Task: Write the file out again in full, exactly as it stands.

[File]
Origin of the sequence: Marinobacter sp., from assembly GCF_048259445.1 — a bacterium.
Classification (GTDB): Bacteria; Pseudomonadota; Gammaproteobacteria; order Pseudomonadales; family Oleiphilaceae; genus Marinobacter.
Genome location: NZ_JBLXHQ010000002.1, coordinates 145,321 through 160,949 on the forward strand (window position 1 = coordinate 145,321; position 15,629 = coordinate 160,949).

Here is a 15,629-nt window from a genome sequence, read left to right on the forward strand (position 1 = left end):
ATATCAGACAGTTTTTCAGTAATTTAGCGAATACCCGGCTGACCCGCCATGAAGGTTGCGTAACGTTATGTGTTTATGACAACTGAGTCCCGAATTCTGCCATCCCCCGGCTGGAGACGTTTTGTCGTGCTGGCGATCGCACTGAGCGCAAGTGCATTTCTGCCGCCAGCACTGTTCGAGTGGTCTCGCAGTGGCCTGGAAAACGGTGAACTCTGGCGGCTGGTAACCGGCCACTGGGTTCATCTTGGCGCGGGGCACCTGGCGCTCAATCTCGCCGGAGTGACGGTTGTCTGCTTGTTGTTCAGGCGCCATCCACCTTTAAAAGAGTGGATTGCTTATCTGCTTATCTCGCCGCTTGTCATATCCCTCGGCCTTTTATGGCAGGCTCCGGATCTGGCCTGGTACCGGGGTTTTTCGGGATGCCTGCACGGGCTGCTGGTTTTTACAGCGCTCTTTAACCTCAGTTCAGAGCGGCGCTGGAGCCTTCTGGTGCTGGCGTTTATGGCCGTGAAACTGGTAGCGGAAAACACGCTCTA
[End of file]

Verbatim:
Origin of the sequence: Marinobacter sp., from assembly GCF_048259445.1 — a bacterium.
Classification (GTDB): Bacteria; Pseudomonadota; Gammaproteobacteria; order Pseudomonadales; family Oleiphilaceae; genus Marinobacter.
Genome location: NZ_JBLXHQ010000002.1, coordinates 145,321 through 160,949 on the forward strand (window position 1 = coordinate 145,321; position 15,629 = coordinate 160,949).

Here is a 15,629-nt window from a genome sequence, read left to right on the forward strand (position 1 = left end):
ATATCAGACAGTTTTTCAGTAATTTAGCGAATACCCGGCTGACCCGCCATGAAGGTTGCGTAACGTTATGTGTTTATGACAACTGAGTCCCGAATTCTGCCATCCCCCGGCTGGAGACGTTTTGTCGTGCTGGCGATCGCACTGAGCGCAAGTGCATTTCTGCCGCCAGCACTGTTCGAGTGGTCTCGCAGTGGCCTGGAAAACGGTGAACTCTGGCGGCTGGTAACCGGCCACTGGGTTCATCTTGGCGCGGGGCACCTGGCGCTCAATCTCGCCGGAGTGACGGTTGTCTGCTTGTTGTTCAGGCGCCATCCACCTTTAAAAGAGTGGATTGCTTATCTGCTTATCTCGCCGCTTGTCATATCCCTCGGCCTTTTATGGCAGGCTCCGGATCTGGCCTGGTACCGGGGTTTTTCGGGATGCCTGCACGGGCTGCTGGTTTTTACAGCGCTCTTTAACCTCAGTTCAGAGCGGCGCTGGAGCCTTCTGGTGCTGGCGTTTATGGCCGTGAAACTGGTAGCGGAAAACACGCTCTA